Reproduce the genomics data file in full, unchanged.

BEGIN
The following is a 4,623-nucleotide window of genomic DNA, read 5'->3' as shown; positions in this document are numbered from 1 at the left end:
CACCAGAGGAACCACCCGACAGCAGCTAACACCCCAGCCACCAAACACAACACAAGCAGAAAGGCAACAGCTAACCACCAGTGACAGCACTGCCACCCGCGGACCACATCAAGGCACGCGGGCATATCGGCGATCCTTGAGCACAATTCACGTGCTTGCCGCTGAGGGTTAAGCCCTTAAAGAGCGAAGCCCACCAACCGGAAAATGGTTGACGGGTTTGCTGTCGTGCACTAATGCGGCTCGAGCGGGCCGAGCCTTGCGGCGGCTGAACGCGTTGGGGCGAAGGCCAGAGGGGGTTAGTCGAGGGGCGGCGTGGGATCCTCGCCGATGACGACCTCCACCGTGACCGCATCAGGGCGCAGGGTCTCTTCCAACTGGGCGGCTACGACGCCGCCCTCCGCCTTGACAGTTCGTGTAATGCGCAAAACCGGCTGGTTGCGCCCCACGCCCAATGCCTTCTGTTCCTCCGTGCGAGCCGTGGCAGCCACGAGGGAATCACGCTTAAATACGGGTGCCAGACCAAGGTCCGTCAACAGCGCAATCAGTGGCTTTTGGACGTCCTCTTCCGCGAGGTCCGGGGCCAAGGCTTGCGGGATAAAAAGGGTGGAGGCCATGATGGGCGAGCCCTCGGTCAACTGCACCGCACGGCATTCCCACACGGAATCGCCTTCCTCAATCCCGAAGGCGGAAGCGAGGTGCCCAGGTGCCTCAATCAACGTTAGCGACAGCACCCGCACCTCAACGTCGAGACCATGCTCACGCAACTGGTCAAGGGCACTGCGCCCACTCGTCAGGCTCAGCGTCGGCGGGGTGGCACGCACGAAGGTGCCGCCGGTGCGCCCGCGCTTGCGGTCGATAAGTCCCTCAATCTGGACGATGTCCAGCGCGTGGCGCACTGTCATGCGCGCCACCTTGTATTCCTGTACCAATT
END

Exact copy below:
The following is a 4,623-nucleotide window of genomic DNA, read 5'->3' as shown; positions in this document are numbered from 1 at the left end:
CACCAGAGGAACCACCCGACAGCAGCTAACACCCCAGCCACCAAACACAACACAAGCAGAAAGGCAACAGCTAACCACCAGTGACAGCACTGCCACCCGCGGACCACATCAAGGCACGCGGGCATATCGGCGATCCTTGAGCACAATTCACGTGCTTGCCGCTGAGGGTTAAGCCCTTAAAGAGCGAAGCCCACCAACCGGAAAATGGTTGACGGGTTTGCTGTCGTGCACTAATGCGGCTCGAGCGGGCCGAGCCTTGCGGCGGCTGAACGCGTTGGGGCGAAGGCCAGAGGGGGTTAGTCGAGGGGCGGCGTGGGATCCTCGCCGATGACGACCTCCACCGTGACCGCATCAGGGCGCAGGGTCTCTTCCAACTGGGCGGCTACGACGCCGCCCTCCGCCTTGACAGTTCGTGTAATGCGCAAAACCGGCTGGTTGCGCCCCACGCCCAATGCCTTCTGTTCCTCCGTGCGAGCCGTGGCAGCCACGAGGGAATCACGCTTAAATACGGGTGCCAGACCAAGGTCCGTCAACAGCGCAATCAGTGGCTTTTGGACGTCCTCTTCCGCGAGGTCCGGGGCCAAGGCTTGCGGGATAAAAAGGGTGGAGGCCATGATGGGCGAGCCCTCGGTCAACTGCACCGCACGGCATTCCCACACGGAATCGCCTTCCTCAATCCCGAAGGCGGAAGCGAGGTGCCCAGGTGCCTCAATCAACGTTAGCGACAGCACCCGCACCTCAACGTCGAGACCATGCTCACGCAACTGGTCAAGGGCACTGCGCCCACTCGTCAGGCTCAGCGTCGGCGGGGTGGCACGCACGAAGGTGCCGCCGGTGCGCCCGCGCTTGCGGTCGATAAGTCCCTCAATCTGGACGATGTCCAGCGCGTGGCGCACTGTCATGCGCGCCACCTTGTATTCCTGTACCAATT